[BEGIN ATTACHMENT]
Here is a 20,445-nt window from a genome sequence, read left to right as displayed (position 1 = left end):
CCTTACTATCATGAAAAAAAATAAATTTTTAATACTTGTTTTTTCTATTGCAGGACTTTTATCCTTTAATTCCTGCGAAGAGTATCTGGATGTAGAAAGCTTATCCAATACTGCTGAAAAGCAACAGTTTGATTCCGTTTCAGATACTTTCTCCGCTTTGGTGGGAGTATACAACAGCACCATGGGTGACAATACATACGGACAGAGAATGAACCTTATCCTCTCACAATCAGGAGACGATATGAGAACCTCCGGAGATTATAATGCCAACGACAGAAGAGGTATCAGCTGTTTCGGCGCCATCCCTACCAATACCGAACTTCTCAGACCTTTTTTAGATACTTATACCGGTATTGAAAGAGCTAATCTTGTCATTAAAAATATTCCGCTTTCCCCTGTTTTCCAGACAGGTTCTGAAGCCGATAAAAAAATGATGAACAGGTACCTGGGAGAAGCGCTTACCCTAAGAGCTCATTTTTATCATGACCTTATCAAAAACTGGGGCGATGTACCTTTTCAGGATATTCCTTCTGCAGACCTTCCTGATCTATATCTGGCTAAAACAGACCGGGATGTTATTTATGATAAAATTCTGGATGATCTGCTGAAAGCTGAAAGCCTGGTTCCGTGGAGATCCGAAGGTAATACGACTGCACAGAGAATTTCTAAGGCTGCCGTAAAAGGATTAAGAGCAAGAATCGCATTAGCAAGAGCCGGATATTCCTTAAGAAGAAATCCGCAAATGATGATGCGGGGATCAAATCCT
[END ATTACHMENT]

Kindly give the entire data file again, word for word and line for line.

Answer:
Here is a 20,445-nt window from a genome sequence, read left to right as displayed (position 1 = left end):
CCTTACTATCATGAAAAAAAATAAATTTTTAATACTTGTTTTTTCTATTGCAGGACTTTTATCCTTTAATTCCTGCGAAGAGTATCTGGATGTAGAAAGCTTATCCAATACTGCTGAAAAGCAACAGTTTGATTCCGTTTCAGATACTTTCTCCGCTTTGGTGGGAGTATACAACAGCACCATGGGTGACAATACATACGGACAGAGAATGAACCTTATCCTCTCACAATCAGGAGACGATATGAGAACCTCCGGAGATTATAATGCCAACGACAGAAGAGGTATCAGCTGTTTCGGCGCCATCCCTACCAATACCGAACTTCTCAGACCTTTTTTAGATACTTATACCGGTATTGAAAGAGCTAATCTTGTCATTAAAAATATTCCGCTTTCCCCTGTTTTCCAGACAGGTTCTGAAGCCGATAAAAAAATGATGAACAGGTACCTGGGAGAAGCGCTTACCCTAAGAGCTCATTTTTATCATGACCTTATCAAAAACTGGGGCGATGTACCTTTTCAGGATATTCCTTCTGCAGACCTTCCTGATCTATATCTGGCTAAAACAGACCGGGATGTTATTTATGATAAAATTCTGGATGATCTGCTGAAAGCTGAAAGCCTGGTTCCGTGGAGATCCGAAGGTAATACGACTGCACAGAGAATTTCTAAGGCTGCCGTAAAAGGATTAAGAGCAAGAATCGCATTAGCAAGAGCCGGATATTCCTTAAGAAGAAATCCGCAAATGATGATGCGGGGATCAAATCCT